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Subsidence as of 12 months after single-level anterior cervical inter-body fusion. Is it related to clinical outcomes?

Cited 13 time in Web of Science Cited 12 time in Scopus
Authors
Lee, Chang-Hyun; Kim, Ki-Jeong; Hyun, Seung-Jae; Yeom, Jin S.; Jahng, Tae-Ahn; Kim, Hyun-Jib
Issue Date
2015
Publisher
Springer
Citation
Acta Neurochir, vol.157, pp. 1063-1068
Keywords
SubsidenceClinical outcomeAnteriorCervicalFusion
Abstract
Background Subsidence is a frequent phenomenon in the interbody fusion process in patients with anterior cervical discectomy and fusion (ACDF). There is little evidence of
whether subsidence in the cervical spine has any impact on clinical outcomes.
Objectives The purpose of this study is to investigate the correlation of subsidence and clinical outcomes after ACDF and to consider reasons subsidence might not cause unfavorable
clinical outcomes. Methods A total of 158 consecutive patients who underwent single-level ACDF were included. The patients were divided
into a subsidence group (S-group) and a no subsidence group (N-group), with subsidence defined as a decrease by ≥3 mm in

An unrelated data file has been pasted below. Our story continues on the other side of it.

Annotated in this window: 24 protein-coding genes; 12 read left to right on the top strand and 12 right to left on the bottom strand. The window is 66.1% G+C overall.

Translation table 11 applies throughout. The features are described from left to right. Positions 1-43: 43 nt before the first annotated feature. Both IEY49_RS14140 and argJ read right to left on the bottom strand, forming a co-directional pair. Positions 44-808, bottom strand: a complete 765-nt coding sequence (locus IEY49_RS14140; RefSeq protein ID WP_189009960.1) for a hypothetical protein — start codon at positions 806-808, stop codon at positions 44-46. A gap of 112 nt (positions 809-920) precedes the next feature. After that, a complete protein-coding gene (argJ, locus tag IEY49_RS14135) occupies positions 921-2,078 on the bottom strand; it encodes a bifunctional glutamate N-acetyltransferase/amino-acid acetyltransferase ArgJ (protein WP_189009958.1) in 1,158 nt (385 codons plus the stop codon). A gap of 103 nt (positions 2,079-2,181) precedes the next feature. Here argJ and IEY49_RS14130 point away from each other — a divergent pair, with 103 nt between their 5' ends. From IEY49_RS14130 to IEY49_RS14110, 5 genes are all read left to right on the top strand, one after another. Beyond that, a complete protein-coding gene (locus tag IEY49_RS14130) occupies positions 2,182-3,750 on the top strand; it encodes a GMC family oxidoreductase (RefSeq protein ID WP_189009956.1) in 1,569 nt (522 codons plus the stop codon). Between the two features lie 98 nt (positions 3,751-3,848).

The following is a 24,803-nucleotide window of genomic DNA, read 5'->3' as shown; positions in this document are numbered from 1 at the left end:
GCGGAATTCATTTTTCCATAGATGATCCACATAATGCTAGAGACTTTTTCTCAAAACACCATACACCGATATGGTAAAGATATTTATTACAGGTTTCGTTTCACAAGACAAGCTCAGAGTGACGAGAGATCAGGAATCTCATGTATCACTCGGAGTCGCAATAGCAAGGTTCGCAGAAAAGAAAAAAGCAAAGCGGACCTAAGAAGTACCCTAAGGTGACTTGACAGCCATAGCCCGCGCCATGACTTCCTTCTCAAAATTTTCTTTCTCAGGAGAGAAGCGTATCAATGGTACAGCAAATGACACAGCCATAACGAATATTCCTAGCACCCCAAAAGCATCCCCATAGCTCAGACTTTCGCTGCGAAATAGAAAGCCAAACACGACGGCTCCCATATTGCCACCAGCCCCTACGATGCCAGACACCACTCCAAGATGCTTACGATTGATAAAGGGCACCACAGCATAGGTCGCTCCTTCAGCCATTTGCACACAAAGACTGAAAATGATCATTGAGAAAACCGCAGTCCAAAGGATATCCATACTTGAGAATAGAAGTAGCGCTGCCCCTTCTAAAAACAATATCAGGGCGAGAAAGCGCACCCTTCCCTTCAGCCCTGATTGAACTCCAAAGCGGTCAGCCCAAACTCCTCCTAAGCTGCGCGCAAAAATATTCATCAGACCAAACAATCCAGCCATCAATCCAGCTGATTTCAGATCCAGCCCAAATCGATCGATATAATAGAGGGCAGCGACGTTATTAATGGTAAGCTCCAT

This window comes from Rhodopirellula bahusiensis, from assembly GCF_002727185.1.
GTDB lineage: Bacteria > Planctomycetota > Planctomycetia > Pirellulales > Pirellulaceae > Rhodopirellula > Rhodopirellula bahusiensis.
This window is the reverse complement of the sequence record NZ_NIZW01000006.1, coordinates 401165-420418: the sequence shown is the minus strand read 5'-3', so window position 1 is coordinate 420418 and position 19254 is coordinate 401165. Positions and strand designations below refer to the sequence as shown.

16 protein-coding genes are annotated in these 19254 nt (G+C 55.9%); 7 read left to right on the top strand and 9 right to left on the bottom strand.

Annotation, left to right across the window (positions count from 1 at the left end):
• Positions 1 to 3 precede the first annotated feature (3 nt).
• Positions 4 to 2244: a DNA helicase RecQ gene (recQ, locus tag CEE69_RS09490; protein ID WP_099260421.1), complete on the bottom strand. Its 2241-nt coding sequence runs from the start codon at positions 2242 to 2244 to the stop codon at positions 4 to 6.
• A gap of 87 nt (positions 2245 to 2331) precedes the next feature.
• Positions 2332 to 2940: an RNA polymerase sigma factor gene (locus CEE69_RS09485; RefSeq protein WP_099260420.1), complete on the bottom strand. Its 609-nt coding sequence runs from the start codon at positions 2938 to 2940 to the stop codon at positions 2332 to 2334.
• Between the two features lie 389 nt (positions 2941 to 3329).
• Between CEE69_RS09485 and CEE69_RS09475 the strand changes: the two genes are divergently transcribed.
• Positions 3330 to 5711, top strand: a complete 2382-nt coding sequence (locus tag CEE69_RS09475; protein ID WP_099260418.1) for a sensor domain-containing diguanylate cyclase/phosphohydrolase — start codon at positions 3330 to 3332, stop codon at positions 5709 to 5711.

total intervertebral height (TIH). We analyzed outcomes resulting from subsidence, particularly focusing on clinical
outcomes and subsequent global and segmental kyphosis using a repeated measure analysis of variance (RM-ANOVA).
Results Subsidence occurred in 74 patients (46.8 %) as
of a 12-month follow-up. The S-group included 58.6 %
with a stand-alone cage for interbody fusion (p=0.002).
Clinical outcomes improved significantly over time
(neck pain, RM-ANOVA: F(1.3, 205)=125.1, p<0.001;
arm pain, RM-ANOVA: F(1.3, 203)=290.8, p<0.001).
There was no significant difference in interaction with
subsidence and clinical outcomes between the S- and Ngroup
(neck pain, RM-ANOVA: F(2,153)=1.04,
p=0.356, partial η2
= 0.229; arm pain, RM-ANOVA:
F(2,153)=0.56, p=0.571, partial η2
=0.142). Segmental
angle increased in both groups over time and showed
a statistically significant difference between the S- and
N-groups (RM-ANOVA: F(3,143)=6.148, p=0.001, partial
η2
=0.959). Although, global cervical angle decreased generally
and displayed no statically significant difference between
the S- and N-group (RM-ANOVA: F(3,119) = 2.361,
p=0.075, partial η2
=0.056).
Conclusions Radiographic subsidence after ACDF occurred
in 46.8 % patients as of 12 months after the single-level
ACDF. The lack of correlation between bad clinical outcome
and radiographic subsidence may be due to segmental kyphosis,
preserved posterior height, and maintaining the global
cervical angle.
Language
English
URI
http://hdl.handle.net/10371/94799
DOI
https://doi.org/10.1007/s00701-015-2388-6
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College of Medicine/School of Medicine (의과대학/대학원)Orthopedic Surgery (정형외과학전공)Journal Papers (저널논문_정형외과학전공)
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